Last night Nike (NKE) reported their fiscal Q3 that was better than expected on most every metric, while also suggesting futures orders would be higher than the consensus estimate. The one hiccup, causing the shares to decline almost 3% in the pre-market, was weaker than expected forward guidance, hampered by the effects of having to sell almost half their product outside the US. On the conference call, Nike’s CFO Blair suggested, “headwinds have been a significant drag on EPS growth so far this year, and we expect to face ongoing pressure in the fourth quarter and into next year”.
If you are a NKE shareholder, last night’s report and guidance is probably not a horrible result when you consider the catalyst of the World Cup in June/July increasing sales and potentially offsetting any currency hit.
Heading into the report though, the technical set up looked like the stock was at a bit of an inflection point, consolidating just below the prior high from late last year. Those focused on technicals will want to get a sense as to whether or not the rejection at $80 was the start of a double top, or whether the stock is building steam for a breakout.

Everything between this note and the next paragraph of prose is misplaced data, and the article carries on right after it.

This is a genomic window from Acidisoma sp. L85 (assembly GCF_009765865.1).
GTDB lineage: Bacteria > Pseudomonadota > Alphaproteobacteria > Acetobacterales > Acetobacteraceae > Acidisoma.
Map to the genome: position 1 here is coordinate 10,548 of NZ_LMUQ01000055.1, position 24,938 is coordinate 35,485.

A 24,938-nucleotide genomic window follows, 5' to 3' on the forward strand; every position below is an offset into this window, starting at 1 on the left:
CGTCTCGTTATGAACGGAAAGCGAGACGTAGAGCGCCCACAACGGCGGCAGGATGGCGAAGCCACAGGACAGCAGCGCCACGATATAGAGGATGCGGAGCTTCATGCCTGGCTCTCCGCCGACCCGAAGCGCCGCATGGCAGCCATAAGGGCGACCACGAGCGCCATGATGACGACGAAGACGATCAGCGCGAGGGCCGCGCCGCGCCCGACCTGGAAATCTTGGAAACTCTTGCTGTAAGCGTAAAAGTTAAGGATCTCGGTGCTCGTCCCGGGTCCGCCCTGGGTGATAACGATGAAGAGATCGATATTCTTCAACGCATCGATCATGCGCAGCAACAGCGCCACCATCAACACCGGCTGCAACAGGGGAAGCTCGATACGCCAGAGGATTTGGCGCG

The stock at $77 is through the March low, while the $75 level on the downside will be the next fairly important support level as it was the level it broke down from in January on its way to $70.
As for NKE, we would be buyers at $70 in front of the World Cup, but at current levels trading at 23x next year’s expected earnings, we don’t really see the value.
As we get closer to Q1 reporting season, the strengthening dollar vs most emerging market currencies may be the new “weather card”, and large US multi-nationals will have no shortage of excuses for crimped earnings outlooks. This will be a trend to watch, and it may be baked into the cake by the time we get to the meat of earnings in mid April.